The very word makes many Americans feel a shudder. It brings about painful memories and vivid imagery of someone with an addiction, if not themselves.
Often, our mind displays connotations of alcohol, cigarettes, and or illicit drug use.
Whereas, such thoughts are reasonable.
Nearly 21 million Americans possess at least one addiction and only 10% of Americans ever receive treatments of some kind.
Since 1990, American drug overdoses have tripled.
20% of Americans who have depression or an anxiety disorder also have a substance abuse disorder.
Statistics align with the Bible in this way. They show just how depraved the world is.
I want you, the reader, to be aware of how frequently we observe addiction worldwide, so that I can suggest this.
What if, Jesus Christ, is more than just a healer of addiction? What if Christ caused an addiction so fervent that it could hijack the stigma of addiction as solely evil.
Dream with me for a moment if you would.
In 1 Corinthians 16, Paul is coming to the end of an excellent letter of doctrine to the Corinth church.
Addressing the local bodies, he gives his final antidotes and notes, when he addresses the household of Stephanas. In his brief address he attributes them to have become addicted themselves to the ministry of the saints (1 Corinthians 16:15).
Stephanas and his household were people who Paul had ministered to and possibly converted during his work in Corinth (1 Corinthians 1:16).
Often, we hear of people who have become “on fire for Christ”. It has become somewhat of a cliche within Christians circles and represents essentially, “addicts to the Gospel”.
Stephanas and his household were common people who are only briefly mentioned; however, Paul was thankful for their ministry and they “refreshed [his] spirit.”
They were submitted to the faith and did all things with charity (1 Corinthians 16:13;14). Because of this, they were described as addicted to the ministry of the saints.
The word translated in English as “addicted” is “tasso” in the original Greek. This word essentially denotes an orderly appointment.
Like an addiction that creates orders and rhythms of unhealthy and systematic alleviations, this household ordered their life for furthering and edification of the Body of Christ.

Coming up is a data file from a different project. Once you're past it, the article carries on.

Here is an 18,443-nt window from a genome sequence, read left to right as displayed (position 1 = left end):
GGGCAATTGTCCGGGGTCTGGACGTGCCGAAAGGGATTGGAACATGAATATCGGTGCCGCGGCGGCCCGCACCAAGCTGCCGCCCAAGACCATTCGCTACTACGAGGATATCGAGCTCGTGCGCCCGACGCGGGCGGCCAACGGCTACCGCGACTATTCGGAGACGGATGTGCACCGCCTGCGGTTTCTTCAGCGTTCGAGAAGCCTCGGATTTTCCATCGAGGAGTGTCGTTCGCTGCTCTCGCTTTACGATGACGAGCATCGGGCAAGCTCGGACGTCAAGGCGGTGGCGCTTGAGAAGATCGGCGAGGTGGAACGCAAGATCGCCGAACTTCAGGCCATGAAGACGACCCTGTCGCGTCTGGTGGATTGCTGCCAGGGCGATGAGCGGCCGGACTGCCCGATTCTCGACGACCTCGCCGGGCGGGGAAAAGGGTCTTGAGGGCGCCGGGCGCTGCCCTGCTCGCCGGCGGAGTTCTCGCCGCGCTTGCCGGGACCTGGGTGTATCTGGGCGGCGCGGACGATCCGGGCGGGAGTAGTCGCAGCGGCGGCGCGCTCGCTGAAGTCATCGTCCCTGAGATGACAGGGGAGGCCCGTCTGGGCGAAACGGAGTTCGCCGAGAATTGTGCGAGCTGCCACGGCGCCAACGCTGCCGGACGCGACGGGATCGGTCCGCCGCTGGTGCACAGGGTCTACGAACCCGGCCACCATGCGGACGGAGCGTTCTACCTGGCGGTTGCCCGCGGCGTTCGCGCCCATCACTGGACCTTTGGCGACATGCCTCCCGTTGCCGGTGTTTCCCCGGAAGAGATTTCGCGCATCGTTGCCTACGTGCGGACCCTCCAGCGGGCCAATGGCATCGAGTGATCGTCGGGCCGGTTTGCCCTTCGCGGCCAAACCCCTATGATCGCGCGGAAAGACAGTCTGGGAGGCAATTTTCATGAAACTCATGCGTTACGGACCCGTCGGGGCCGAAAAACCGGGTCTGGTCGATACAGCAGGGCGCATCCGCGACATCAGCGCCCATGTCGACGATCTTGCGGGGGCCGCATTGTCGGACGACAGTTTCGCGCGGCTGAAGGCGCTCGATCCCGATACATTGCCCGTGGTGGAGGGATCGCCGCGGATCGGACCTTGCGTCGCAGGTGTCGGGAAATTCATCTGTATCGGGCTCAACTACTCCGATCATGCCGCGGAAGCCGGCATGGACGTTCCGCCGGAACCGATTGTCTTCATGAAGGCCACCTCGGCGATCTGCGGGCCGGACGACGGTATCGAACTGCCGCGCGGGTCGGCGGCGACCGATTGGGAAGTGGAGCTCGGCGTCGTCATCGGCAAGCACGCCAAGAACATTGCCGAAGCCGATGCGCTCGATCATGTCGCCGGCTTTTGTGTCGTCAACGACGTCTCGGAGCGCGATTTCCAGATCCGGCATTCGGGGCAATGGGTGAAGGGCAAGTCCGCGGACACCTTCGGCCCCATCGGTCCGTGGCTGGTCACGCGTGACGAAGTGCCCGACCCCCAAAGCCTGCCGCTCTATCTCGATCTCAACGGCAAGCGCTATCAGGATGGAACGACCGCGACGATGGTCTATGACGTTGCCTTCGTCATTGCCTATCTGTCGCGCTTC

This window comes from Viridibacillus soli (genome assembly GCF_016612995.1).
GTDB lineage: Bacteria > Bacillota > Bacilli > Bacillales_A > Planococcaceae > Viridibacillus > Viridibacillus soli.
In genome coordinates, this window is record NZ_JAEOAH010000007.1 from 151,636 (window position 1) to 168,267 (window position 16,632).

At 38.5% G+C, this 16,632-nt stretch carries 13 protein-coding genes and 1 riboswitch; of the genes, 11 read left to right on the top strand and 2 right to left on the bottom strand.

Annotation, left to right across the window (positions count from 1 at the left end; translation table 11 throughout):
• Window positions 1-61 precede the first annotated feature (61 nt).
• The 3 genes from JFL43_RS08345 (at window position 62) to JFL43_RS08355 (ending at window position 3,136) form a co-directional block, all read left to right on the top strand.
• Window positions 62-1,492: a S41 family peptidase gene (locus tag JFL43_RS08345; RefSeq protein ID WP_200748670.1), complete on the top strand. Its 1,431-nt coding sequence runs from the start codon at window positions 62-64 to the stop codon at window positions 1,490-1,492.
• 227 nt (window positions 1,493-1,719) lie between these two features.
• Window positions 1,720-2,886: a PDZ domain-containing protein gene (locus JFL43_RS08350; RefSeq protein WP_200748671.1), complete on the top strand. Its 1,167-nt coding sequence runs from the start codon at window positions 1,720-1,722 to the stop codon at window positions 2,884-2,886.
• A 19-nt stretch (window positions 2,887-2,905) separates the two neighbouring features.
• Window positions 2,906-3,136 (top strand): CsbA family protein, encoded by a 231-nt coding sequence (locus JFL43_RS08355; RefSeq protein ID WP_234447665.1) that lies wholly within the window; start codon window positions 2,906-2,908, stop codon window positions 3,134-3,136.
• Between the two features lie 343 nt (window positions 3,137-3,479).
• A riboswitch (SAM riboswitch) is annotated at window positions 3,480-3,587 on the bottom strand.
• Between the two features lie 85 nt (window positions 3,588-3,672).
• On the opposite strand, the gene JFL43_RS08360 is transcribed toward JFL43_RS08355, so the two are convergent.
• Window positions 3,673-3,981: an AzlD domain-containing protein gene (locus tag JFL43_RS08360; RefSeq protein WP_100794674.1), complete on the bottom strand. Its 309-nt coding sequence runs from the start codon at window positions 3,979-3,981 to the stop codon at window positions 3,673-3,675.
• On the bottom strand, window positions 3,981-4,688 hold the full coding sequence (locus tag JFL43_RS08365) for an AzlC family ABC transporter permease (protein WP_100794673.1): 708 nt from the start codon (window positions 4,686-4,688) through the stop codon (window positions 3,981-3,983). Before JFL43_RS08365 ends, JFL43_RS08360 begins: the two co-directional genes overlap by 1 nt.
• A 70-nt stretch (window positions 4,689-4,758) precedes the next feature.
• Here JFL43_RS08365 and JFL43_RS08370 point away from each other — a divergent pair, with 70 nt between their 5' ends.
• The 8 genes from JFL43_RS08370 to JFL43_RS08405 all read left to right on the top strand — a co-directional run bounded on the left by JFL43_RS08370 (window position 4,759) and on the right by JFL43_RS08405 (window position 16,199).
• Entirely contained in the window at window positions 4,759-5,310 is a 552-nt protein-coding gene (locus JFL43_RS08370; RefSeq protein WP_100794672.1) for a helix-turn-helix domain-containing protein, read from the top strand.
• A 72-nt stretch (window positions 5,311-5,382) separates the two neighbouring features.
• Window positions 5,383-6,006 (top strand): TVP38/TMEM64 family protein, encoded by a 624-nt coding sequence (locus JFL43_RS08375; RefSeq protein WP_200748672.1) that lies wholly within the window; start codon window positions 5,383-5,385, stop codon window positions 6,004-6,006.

They were sold-out, focussed, and determined to live their life according to ministry.
This family may have not been your stereotypical minister as we see them today (Pastors, evangelists, etc.); nonetheless, you would not be able to see a difference.
They were addicts. Addicted to God’s work. With addiction to their high calling. Addicted to His word.
If it was good and of God, they were fiending. They needed it.
The attributes they displayed, Paul tells the Christian to “submit yourselves unto such” (1 Corinthians 16:16).
Paul gives practical advice and practical advice has practical implications.
So what would be the practical implications of a Christian addict?
I do not intend to make light of addiction in this writing. However, Biblically the topic has a place. So bear with me.
If we have fellowship with the light (God) through Jesus Christ and we are universally, as a Church, lifting true, unadulterated doctrine in the world above the darkness, there will be an effect.
Addiction to the ministry is powerful and able to bring healing to those with addiction to depravity. God’s word and grace is sufficient (2 Corinthians 12:9).
We can be sealed in the Body of Christ but not be addicted to the ministry and calling that is laid upon our lives. This is a scary position to be in.
I beg for us, the church, to live otherwise and cling to the Scriptures, praying for supplication with thanksgiving, and preaching the truth that Jesus saves.